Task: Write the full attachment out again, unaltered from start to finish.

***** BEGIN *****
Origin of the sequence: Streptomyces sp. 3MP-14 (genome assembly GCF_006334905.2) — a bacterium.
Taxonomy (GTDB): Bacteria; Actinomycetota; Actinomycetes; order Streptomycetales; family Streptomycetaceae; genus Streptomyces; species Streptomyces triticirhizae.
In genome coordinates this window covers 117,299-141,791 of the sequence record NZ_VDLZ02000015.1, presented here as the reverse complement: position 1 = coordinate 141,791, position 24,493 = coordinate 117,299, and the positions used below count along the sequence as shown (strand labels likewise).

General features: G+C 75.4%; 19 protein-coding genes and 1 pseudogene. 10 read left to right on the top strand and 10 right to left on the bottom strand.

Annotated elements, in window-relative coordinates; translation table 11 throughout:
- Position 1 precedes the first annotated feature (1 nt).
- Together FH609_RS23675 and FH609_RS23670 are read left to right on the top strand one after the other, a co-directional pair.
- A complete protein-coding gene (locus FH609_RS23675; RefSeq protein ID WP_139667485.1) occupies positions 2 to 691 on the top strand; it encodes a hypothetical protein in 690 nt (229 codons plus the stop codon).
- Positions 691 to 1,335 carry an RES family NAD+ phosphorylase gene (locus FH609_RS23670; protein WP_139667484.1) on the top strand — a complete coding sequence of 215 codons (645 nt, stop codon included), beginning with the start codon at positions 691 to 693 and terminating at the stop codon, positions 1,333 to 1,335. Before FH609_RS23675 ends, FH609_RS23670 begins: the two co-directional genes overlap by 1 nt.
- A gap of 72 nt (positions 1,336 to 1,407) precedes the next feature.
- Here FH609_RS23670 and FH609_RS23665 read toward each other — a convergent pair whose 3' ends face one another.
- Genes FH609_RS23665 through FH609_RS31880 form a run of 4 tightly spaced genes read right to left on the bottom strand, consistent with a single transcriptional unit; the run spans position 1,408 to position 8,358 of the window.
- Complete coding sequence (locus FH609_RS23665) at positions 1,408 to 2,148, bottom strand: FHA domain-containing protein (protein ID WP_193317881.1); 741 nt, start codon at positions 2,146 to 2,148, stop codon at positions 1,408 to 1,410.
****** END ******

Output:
Origin of the sequence: Streptomyces sp. 3MP-14 (genome assembly GCF_006334905.2) — a bacterium.
Taxonomy (GTDB): Bacteria; Actinomycetota; Actinomycetes; order Streptomycetales; family Streptomycetaceae; genus Streptomyces; species Streptomyces triticirhizae.
In genome coordinates this window covers 117,299-141,791 of the sequence record NZ_VDLZ02000015.1, presented here as the reverse complement: position 1 = coordinate 141,791, position 24,493 = coordinate 117,299, and the positions used below count along the sequence as shown (strand labels likewise).

General features: G+C 75.4%; 19 protein-coding genes and 1 pseudogene. 10 read left to right on the top strand and 10 right to left on the bottom strand.

Annotated elements, in window-relative coordinates; translation table 11 throughout:
- Position 1 precedes the first annotated feature (1 nt).
- Together FH609_RS23675 and FH609_RS23670 are read left to right on the top strand one after the other, a co-directional pair.
- A complete protein-coding gene (locus FH609_RS23675; RefSeq protein ID WP_139667485.1) occupies positions 2 to 691 on the top strand; it encodes a hypothetical protein in 690 nt (229 codons plus the stop codon).
- Positions 691 to 1,335 carry an RES family NAD+ phosphorylase gene (locus FH609_RS23670; protein WP_139667484.1) on the top strand — a complete coding sequence of 215 codons (645 nt, stop codon included), beginning with the start codon at positions 691 to 693 and terminating at the stop codon, positions 1,333 to 1,335. Before FH609_RS23675 ends, FH609_RS23670 begins: the two co-directional genes overlap by 1 nt.
- A gap of 72 nt (positions 1,336 to 1,407) precedes the next feature.
- Here FH609_RS23670 and FH609_RS23665 read toward each other — a convergent pair whose 3' ends face one another.
- Genes FH609_RS23665 through FH609_RS31880 form a run of 4 tightly spaced genes read right to left on the bottom strand, consistent with a single transcriptional unit; the run spans position 1,408 to position 8,358 of the window.
- Complete coding sequence (locus FH609_RS23665) at positions 1,408 to 2,148, bottom strand: FHA domain-containing protein (protein ID WP_193317881.1); 741 nt, start codon at positions 2,146 to 2,148, stop codon at positions 1,408 to 1,410.